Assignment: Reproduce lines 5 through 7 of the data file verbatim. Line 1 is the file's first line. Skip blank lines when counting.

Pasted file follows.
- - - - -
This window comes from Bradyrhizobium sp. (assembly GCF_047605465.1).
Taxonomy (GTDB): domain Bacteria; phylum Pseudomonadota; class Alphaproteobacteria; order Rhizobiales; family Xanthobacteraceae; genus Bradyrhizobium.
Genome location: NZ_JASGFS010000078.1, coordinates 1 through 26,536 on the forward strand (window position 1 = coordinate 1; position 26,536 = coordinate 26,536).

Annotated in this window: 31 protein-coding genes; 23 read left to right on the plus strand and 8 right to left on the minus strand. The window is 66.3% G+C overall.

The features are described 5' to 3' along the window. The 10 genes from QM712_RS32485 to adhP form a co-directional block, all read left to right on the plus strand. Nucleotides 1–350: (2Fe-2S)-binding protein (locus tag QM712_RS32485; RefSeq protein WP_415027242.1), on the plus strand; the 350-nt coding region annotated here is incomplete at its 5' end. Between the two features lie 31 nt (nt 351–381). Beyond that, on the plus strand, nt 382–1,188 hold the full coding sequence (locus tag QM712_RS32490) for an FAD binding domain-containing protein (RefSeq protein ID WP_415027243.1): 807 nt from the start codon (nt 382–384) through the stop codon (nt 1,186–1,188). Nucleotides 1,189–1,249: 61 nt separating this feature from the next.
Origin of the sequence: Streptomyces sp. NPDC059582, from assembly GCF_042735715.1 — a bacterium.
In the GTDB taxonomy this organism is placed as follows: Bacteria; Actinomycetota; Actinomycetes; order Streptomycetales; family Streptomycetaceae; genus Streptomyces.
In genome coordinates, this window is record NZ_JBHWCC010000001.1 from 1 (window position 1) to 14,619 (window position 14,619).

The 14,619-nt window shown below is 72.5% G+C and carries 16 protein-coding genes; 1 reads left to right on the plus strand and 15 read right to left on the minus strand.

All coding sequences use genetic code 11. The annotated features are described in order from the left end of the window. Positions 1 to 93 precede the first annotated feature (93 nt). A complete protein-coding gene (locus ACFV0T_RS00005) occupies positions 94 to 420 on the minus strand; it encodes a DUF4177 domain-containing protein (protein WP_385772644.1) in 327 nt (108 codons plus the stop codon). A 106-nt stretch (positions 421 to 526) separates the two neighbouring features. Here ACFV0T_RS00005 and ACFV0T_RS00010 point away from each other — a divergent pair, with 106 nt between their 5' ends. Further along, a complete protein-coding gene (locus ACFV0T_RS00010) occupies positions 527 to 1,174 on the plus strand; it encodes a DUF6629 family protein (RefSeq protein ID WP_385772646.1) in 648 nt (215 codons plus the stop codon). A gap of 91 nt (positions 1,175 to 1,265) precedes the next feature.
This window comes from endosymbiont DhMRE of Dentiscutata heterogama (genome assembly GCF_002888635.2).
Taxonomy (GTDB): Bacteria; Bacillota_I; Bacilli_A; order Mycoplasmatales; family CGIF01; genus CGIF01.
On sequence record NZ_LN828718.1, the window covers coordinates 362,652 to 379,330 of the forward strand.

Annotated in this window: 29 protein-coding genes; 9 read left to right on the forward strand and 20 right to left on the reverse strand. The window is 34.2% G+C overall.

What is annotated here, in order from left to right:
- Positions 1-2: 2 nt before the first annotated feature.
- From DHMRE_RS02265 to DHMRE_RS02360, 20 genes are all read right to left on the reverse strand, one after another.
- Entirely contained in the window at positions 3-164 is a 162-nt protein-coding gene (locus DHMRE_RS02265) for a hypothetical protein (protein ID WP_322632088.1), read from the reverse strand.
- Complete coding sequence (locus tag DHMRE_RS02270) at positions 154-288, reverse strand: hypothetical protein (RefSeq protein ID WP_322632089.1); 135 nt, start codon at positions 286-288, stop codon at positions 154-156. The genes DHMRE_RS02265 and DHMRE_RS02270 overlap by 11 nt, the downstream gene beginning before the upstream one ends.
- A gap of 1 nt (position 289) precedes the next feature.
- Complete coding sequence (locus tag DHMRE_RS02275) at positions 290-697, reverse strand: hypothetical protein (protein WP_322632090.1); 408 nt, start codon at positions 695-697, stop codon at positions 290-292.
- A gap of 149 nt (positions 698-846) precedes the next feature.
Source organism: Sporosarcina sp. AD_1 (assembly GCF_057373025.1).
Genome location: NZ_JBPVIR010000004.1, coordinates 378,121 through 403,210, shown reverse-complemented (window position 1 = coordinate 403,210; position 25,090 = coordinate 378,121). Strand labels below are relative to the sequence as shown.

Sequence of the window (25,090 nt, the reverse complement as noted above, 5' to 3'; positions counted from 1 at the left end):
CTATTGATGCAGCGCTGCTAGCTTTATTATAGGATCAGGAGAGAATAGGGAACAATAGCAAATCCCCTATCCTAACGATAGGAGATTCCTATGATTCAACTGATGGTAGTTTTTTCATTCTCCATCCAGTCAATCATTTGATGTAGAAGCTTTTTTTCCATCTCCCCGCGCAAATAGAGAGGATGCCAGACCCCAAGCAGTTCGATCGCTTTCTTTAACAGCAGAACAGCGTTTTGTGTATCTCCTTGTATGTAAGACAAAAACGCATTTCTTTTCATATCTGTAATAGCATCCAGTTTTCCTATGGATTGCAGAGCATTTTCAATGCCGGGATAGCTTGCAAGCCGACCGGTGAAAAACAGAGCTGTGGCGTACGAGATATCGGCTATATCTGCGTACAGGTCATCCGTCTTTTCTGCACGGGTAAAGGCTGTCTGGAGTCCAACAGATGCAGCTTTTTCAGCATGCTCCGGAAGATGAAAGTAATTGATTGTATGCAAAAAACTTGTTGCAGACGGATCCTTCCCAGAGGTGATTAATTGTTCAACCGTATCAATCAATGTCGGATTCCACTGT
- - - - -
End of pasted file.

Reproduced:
The features are described 5' to 3' along the window. The 10 genes from QM712_RS32485 to adhP form a co-directional block, all read left to right on the plus strand. Nucleotides 1–350: (2Fe-2S)-binding protein (locus tag QM712_RS32485; RefSeq protein WP_415027242.1), on the plus strand; the 350-nt coding region annotated here is incomplete at its 5' end. Between the two features lie 31 nt (nt 351–381). Beyond that, on the plus strand, nt 382–1,188 hold the full coding sequence (locus tag QM712_RS32490) for an FAD binding domain-containing protein (RefSeq protein ID WP_415027243.1): 807 nt from the start codon (nt 382–384) through the stop codon (nt 1,186–1,188). Nucleotides 1,189–1,249: 61 nt separating this feature from the next.
Origin of the sequence: Streptomyces sp. NPDC059582, from assembly GCF_042735715.1 — a bacterium.
In the GTDB taxonomy this organism is placed as follows: Bacteria; Actinomycetota; Actinomycetes; order Streptomycetales; family Streptomycetaceae; genus Streptomyces.